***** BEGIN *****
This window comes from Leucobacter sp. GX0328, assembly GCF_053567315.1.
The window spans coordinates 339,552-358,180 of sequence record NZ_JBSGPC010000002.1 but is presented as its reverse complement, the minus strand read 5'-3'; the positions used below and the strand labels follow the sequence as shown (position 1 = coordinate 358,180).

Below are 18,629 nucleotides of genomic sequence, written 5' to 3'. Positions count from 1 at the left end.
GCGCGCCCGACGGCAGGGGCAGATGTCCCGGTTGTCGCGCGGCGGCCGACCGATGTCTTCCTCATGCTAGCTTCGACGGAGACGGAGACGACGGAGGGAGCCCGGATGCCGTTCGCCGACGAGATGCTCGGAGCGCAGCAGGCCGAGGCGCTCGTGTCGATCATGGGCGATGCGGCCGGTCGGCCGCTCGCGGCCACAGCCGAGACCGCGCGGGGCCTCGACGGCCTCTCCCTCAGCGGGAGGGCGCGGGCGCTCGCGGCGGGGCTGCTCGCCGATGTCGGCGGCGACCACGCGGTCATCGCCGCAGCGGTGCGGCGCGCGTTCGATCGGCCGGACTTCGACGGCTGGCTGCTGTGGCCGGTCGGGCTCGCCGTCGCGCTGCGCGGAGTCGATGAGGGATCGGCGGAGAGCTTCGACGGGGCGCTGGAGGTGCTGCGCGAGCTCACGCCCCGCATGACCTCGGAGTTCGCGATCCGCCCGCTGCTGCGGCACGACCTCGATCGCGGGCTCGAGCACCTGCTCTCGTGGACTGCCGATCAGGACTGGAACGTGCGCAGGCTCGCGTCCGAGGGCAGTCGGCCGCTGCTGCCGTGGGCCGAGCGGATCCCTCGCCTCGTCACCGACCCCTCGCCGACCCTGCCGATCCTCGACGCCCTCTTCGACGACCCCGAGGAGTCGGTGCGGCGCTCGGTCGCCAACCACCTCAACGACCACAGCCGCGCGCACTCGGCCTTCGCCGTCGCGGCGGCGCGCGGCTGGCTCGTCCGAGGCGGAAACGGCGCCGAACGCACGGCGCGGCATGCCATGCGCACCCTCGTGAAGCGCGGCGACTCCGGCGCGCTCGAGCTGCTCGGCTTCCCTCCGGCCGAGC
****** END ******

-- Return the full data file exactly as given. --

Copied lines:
This window comes from Leucobacter sp. GX0328, assembly GCF_053567315.1.
The window spans coordinates 339,552-358,180 of sequence record NZ_JBSGPC010000002.1 but is presented as its reverse complement, the minus strand read 5'-3'; the positions used below and the strand labels follow the sequence as shown (position 1 = coordinate 358,180).

Below are 18,629 nucleotides of genomic sequence, written 5' to 3'. Positions count from 1 at the left end.
GCGCGCCCGACGGCAGGGGCAGATGTCCCGGTTGTCGCGCGGCGGCCGACCGATGTCTTCCTCATGCTAGCTTCGACGGAGACGGAGACGACGGAGGGAGCCCGGATGCCGTTCGCCGACGAGATGCTCGGAGCGCAGCAGGCCGAGGCGCTCGTGTCGATCATGGGCGATGCGGCCGGTCGGCCGCTCGCGGCCACAGCCGAGACCGCGCGGGGCCTCGACGGCCTCTCCCTCAGCGGGAGGGCGCGGGCGCTCGCGGCGGGGCTGCTCGCCGATGTCGGCGGCGACCACGCGGTCATCGCCGCAGCGGTGCGGCGCGCGTTCGATCGGCCGGACTTCGACGGCTGGCTGCTGTGGCCGGTCGGGCTCGCCGTCGCGCTGCGCGGAGTCGATGAGGGATCGGCGGAGAGCTTCGACGGGGCGCTGGAGGTGCTGCGCGAGCTCACGCCCCGCATGACCTCGGAGTTCGCGATCCGCCCGCTGCTGCGGCACGACCTCGATCGCGGGCTCGAGCACCTGCTCTCGTGGACTGCCGATCAGGACTGGAACGTGCGCAGGCTCGCGTCCGAGGGCAGTCGGCCGCTGCTGCCGTGGGCCGAGCGGATCCCTCGCCTCGTCACCGACCCCTCGCCGACCCTGCCGATCCTCGACGCCCTCTTCGACGACCCCGAGGAGTCGGTGCGGCGCTCGGTCGCCAACCACCTCAACGACCACAGCCGCGCGCACTCGGCCTTCGCCGTCGCGGCGGCGCGCGGCTGGCTCGTCCGAGGCGGAAACGGCGCCGAACGCACGGCGCGGCATGCCATGCGCACCCTCGTGAAGCGCGGCGACTCCGGCGCGCTCGAGCTGCTCGGCTTCCCTCCGGCCGAGC